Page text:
Twitter: @antonhowes, @pseudoerasmus, @Econ_Marshall, and me: Malthus and Sparta:

@antonhowes: Preparing my lecture on the Malthusian Trap. A topic with so many grim and unusual examples it feels like I'm writing Horrible Histories...

...Gory fact: Spartan magistrates would periodically “declare war” on the serf (helot) population

@Econ_Marshall: Does ritualized violent labor coercion really fall into the Malthusian box? Elite wants abundant serfs w/no outside options.

DeLong: Elite wants abundant surplus, not so much abundant serfs...

@pseudoerasmus: yeah makes sense given fixed land and constant A, there’s some optimal population of L above which extractable surplus falls. but did the Spartan social planner have a human K augmentation parameter h for L (e.g. body weight) in order to correctly model surplus? :-)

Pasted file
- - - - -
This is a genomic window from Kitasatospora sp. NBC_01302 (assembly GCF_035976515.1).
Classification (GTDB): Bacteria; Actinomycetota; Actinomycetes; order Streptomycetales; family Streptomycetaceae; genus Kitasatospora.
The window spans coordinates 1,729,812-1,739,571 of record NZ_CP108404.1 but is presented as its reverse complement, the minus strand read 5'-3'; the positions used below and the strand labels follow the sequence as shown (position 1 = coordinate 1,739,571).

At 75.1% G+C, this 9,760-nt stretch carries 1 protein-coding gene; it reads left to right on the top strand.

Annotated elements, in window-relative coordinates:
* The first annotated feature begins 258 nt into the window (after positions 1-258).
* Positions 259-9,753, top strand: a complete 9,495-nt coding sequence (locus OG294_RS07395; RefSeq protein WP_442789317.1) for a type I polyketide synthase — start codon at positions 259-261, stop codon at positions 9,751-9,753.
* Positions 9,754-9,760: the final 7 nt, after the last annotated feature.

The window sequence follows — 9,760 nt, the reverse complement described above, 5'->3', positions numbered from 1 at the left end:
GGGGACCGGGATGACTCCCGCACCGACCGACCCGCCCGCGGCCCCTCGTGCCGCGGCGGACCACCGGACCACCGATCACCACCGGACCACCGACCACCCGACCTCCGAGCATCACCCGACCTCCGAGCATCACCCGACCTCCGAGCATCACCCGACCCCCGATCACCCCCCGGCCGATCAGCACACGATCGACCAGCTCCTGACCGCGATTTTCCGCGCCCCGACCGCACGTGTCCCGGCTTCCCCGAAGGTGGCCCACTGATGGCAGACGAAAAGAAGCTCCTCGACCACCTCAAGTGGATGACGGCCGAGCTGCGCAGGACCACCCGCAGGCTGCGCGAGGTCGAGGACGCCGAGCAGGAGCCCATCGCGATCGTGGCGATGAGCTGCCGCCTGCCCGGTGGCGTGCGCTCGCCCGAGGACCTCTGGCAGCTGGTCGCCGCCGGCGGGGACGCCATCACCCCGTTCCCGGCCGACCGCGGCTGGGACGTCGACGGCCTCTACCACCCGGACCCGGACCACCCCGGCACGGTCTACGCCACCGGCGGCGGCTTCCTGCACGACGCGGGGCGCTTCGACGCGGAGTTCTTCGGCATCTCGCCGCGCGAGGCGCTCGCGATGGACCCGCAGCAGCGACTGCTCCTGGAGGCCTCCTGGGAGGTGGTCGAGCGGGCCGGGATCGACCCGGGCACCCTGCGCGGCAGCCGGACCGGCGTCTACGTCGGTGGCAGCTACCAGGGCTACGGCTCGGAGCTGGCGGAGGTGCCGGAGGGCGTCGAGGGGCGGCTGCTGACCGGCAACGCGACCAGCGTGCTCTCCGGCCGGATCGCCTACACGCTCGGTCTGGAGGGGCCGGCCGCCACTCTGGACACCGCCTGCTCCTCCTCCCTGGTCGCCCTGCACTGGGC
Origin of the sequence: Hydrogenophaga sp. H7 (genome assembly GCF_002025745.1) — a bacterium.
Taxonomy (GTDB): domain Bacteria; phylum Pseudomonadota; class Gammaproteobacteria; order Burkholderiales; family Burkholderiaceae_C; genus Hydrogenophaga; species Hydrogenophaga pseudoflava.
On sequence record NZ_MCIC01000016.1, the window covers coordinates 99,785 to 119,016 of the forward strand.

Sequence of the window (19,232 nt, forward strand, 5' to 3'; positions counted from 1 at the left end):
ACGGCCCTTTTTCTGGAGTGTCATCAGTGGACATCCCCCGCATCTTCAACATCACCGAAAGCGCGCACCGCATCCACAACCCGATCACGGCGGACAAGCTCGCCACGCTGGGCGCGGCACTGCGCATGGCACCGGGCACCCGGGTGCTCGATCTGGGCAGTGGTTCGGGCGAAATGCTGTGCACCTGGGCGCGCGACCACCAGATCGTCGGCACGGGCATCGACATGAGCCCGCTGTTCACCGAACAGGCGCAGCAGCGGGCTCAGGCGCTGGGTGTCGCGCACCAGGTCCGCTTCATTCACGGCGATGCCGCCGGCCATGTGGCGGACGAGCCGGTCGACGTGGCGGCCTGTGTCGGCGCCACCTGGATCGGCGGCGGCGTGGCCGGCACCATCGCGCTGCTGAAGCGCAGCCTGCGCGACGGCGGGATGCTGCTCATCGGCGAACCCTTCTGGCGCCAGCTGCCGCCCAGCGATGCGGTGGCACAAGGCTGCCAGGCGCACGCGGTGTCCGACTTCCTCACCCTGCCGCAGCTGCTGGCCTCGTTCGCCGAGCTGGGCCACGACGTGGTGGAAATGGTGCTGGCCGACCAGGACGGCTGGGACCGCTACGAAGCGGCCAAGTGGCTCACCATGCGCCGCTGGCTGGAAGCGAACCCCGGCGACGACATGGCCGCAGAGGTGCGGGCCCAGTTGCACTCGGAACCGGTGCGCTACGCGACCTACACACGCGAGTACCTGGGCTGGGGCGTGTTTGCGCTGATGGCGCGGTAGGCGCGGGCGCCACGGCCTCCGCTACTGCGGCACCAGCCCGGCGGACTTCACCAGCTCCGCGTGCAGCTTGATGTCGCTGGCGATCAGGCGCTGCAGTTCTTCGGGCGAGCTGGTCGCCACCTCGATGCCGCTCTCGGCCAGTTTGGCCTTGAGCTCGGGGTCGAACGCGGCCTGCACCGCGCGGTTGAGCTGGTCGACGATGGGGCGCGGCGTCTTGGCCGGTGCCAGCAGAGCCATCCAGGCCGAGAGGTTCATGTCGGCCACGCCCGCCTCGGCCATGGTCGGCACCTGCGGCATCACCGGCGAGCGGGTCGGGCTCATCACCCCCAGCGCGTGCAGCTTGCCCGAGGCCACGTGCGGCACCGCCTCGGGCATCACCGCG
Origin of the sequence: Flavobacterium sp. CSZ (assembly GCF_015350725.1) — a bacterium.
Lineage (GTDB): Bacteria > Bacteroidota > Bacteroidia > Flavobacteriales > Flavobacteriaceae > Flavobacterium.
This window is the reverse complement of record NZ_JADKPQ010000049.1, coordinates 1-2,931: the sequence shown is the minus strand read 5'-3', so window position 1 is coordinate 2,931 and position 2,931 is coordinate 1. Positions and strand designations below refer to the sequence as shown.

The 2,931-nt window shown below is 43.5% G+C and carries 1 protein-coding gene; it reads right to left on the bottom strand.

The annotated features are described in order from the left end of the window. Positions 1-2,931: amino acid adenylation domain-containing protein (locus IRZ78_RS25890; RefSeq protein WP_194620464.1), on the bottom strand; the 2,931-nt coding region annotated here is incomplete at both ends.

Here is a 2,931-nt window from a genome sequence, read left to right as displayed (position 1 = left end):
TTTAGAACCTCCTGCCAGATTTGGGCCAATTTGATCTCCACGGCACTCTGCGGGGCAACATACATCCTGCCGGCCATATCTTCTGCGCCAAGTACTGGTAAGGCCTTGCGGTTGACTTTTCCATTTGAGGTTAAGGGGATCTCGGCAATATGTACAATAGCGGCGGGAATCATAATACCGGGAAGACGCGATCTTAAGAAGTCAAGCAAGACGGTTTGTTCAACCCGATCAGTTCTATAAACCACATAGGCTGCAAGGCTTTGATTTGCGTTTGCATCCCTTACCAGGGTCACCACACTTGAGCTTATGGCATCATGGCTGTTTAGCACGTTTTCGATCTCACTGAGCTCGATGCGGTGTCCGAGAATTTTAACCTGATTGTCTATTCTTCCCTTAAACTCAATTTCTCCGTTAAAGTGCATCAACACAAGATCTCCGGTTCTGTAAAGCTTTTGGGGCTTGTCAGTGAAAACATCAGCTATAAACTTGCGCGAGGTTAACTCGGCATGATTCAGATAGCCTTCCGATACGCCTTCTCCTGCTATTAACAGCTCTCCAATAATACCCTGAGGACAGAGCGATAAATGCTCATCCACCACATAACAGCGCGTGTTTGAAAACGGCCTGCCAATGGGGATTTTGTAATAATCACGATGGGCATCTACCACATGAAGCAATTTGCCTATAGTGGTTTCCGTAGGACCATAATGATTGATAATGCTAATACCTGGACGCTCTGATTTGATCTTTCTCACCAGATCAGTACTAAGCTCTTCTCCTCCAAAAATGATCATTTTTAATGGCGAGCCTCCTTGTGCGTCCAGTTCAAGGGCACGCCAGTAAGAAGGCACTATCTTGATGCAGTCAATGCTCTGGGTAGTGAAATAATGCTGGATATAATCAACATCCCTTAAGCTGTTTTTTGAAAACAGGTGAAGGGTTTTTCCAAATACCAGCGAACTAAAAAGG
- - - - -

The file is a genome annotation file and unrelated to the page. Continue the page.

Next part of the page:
DeLong: The fact that Spartiates wanted to marry rich daughters of Spartiates meant that every generation the number Sparta could put into the hoplite phalanx shrunk by 20% or so. Sparta thus got weaker and weaker as the sixth century was followed by the fifth, the fifth by the fourth, and the fourth by the third.

Perikles was an idiot for forcing l'affaire Korkyra. A policy of appeasing Sparta's allies in small things might have led to Athenian trans-Aegean hegemony by 320: the sarissa-phalanx of the Makedonians might have worked for the Ekklesia of Athens if not for Perikles's (and Nikias's, and Kleon's, and Alkibiades's) gross misjudgments...

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